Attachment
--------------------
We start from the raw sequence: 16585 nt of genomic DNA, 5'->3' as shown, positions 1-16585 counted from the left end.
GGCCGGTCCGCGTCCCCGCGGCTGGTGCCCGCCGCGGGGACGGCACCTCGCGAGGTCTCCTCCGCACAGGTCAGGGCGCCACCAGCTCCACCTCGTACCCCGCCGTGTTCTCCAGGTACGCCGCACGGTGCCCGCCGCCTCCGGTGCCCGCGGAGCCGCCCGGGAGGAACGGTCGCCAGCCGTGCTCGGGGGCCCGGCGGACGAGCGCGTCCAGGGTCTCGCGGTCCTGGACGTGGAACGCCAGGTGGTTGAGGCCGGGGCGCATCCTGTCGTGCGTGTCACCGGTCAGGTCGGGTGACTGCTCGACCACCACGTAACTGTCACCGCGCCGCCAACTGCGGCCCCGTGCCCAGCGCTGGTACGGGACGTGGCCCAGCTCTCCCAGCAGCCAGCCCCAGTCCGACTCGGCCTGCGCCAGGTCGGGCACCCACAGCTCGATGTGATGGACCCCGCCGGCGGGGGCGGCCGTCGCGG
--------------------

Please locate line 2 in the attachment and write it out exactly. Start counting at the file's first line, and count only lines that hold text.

GGCCGGTCCGCGTCCCCGCGGCTGGTGCCCGCCGCGGGGACGGCACCTCGCGAGGTCTCCTCCGCACAGGTCAGGGCGCCACCAGCTCCACCTCGTACCCCGCCGTGTTCTCCAGGTACGCCGCACGGTGCCCGCCGCCTCCGGTGCCCGCGGAGCCGCCCGGGAGGAACGGTCGCCAGCCGTGCTCGGGGGCCCGGCGGACGAGCGCGTCCAGGGTCTCGCGGTCCTGGACGTGGAACGCCAGGTGGTTGAGGCCGGGGCGCATCCTGTCGTGCGTGTCACCGGTCAGGTCGGGTGACTGCTCGACCACCACGTAACTGTCACCGCGCCGCCAACTGCGGCCCCGTGCCCAGCGCTGGTACGGGACGTGGCCCAGCTCTCCCAGCAGCCAGCCCCAGTCCGACTCGGCCTGCGCCAGGTCGGGCACCCACAGCTCGATGTGATGGACCCCGCCGGCGGGGGCGGCCGTCGCGG